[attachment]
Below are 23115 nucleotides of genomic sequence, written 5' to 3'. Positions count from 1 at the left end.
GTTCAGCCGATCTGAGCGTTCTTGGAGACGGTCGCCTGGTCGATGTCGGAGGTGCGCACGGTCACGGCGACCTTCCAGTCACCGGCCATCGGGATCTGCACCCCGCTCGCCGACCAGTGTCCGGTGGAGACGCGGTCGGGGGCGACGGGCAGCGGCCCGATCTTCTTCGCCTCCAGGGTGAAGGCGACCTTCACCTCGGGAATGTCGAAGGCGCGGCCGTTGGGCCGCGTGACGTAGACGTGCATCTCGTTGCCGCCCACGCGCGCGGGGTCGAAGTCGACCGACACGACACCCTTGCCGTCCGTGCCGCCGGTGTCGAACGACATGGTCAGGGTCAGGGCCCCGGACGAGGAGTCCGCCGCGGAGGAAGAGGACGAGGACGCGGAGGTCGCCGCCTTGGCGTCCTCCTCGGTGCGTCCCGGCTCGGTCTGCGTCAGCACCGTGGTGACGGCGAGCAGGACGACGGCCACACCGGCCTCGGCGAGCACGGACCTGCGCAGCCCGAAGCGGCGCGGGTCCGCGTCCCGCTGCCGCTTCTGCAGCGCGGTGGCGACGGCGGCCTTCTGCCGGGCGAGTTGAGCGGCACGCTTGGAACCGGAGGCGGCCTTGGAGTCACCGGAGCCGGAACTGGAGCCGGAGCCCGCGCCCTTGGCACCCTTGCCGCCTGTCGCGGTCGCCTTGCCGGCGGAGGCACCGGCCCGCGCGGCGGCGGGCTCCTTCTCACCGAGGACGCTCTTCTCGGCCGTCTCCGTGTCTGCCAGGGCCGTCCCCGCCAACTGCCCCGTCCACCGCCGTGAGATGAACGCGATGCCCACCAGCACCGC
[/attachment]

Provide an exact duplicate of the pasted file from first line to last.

Below are 23115 nucleotides of genomic sequence, written 5' to 3'. Positions count from 1 at the left end.
GTTCAGCCGATCTGAGCGTTCTTGGAGACGGTCGCCTGGTCGATGTCGGAGGTGCGCACGGTCACGGCGACCTTCCAGTCACCGGCCATCGGGATCTGCACCCCGCTCGCCGACCAGTGTCCGGTGGAGACGCGGTCGGGGGCGACGGGCAGCGGCCCGATCTTCTTCGCCTCCAGGGTGAAGGCGACCTTCACCTCGGGAATGTCGAAGGCGCGGCCGTTGGGCCGCGTGACGTAGACGTGCATCTCGTTGCCGCCCACGCGCGCGGGGTCGAAGTCGACCGACACGACACCCTTGCCGTCCGTGCCGCCGGTGTCGAACGACATGGTCAGGGTCAGGGCCCCGGACGAGGAGTCCGCCGCGGAGGAAGAGGACGAGGACGCGGAGGTCGCCGCCTTGGCGTCCTCCTCGGTGCGTCCCGGCTCGGTCTGCGTCAGCACCGTGGTGACGGCGAGCAGGACGACGGCCACACCGGCCTCGGCGAGCACGGACCTGCGCAGCCCGAAGCGGCGCGGGTCCGCGTCCCGCTGCCGCTTCTGCAGCGCGGTGGCGACGGCGGCCTTCTGCCGGGCGAGTTGAGCGGCACGCTTGGAACCGGAGGCGGCCTTGGAGTCACCGGAGCCGGAACTGGAGCCGGAGCCCGCGCCCTTGGCACCCTTGCCGCCTGTCGCGGTCGCCTTGCCGGCGGAGGCACCGGCCCGCGCGGCGGCGGGCTCCTTCTCACCGAGGACGCTCTTCTCGGCCGTCTCCGTGTCTGCCAGGGCCGTCCCCGCCAACTGCCCCGTCCACCGCCGTGAGATGAACGCGATGCCCACCAGCACCGC